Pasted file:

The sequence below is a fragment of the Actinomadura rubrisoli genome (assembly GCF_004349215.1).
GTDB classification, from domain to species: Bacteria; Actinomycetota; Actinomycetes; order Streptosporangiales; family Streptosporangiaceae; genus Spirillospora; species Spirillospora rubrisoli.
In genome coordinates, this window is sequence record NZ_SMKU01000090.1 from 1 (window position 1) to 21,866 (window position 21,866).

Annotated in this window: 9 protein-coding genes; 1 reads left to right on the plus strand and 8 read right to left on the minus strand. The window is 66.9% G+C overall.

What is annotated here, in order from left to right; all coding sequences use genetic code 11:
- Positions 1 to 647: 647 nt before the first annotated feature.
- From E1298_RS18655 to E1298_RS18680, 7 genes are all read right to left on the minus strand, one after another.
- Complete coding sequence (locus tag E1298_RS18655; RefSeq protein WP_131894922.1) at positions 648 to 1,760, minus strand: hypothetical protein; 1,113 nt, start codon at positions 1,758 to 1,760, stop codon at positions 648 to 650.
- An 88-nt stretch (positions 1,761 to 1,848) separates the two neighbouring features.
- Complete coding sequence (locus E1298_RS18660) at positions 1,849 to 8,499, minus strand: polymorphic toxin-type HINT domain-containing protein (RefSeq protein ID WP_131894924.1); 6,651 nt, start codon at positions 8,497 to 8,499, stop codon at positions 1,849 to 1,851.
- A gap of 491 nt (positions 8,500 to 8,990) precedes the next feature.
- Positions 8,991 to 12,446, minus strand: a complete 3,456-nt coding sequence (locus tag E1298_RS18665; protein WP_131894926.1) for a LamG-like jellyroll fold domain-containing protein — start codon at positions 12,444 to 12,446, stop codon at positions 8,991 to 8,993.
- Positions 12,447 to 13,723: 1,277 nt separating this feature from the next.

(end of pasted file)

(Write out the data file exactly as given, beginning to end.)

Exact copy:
The sequence below is a fragment of the Actinomadura rubrisoli genome (assembly GCF_004349215.1).
GTDB classification, from domain to species: Bacteria; Actinomycetota; Actinomycetes; order Streptosporangiales; family Streptosporangiaceae; genus Spirillospora; species Spirillospora rubrisoli.
In genome coordinates, this window is sequence record NZ_SMKU01000090.1 from 1 (window position 1) to 21,866 (window position 21,866).

Annotated in this window: 9 protein-coding genes; 1 reads left to right on the plus strand and 8 read right to left on the minus strand. The window is 66.9% G+C overall.

What is annotated here, in order from left to right; all coding sequences use genetic code 11:
- Positions 1 to 647: 647 nt before the first annotated feature.
- From E1298_RS18655 to E1298_RS18680, 7 genes are all read right to left on the minus strand, one after another.
- Complete coding sequence (locus tag E1298_RS18655; RefSeq protein WP_131894922.1) at positions 648 to 1,760, minus strand: hypothetical protein; 1,113 nt, start codon at positions 1,758 to 1,760, stop codon at positions 648 to 650.
- An 88-nt stretch (positions 1,761 to 1,848) separates the two neighbouring features.
- Complete coding sequence (locus E1298_RS18660) at positions 1,849 to 8,499, minus strand: polymorphic toxin-type HINT domain-containing protein (RefSeq protein ID WP_131894924.1); 6,651 nt, start codon at positions 8,497 to 8,499, stop codon at positions 1,849 to 1,851.
- A gap of 491 nt (positions 8,500 to 8,990) precedes the next feature.
- Positions 8,991 to 12,446, minus strand: a complete 3,456-nt coding sequence (locus tag E1298_RS18665; protein WP_131894926.1) for a LamG-like jellyroll fold domain-containing protein — start codon at positions 12,444 to 12,446, stop codon at positions 8,991 to 8,993.
- Positions 12,447 to 13,723: 1,277 nt separating this feature from the next.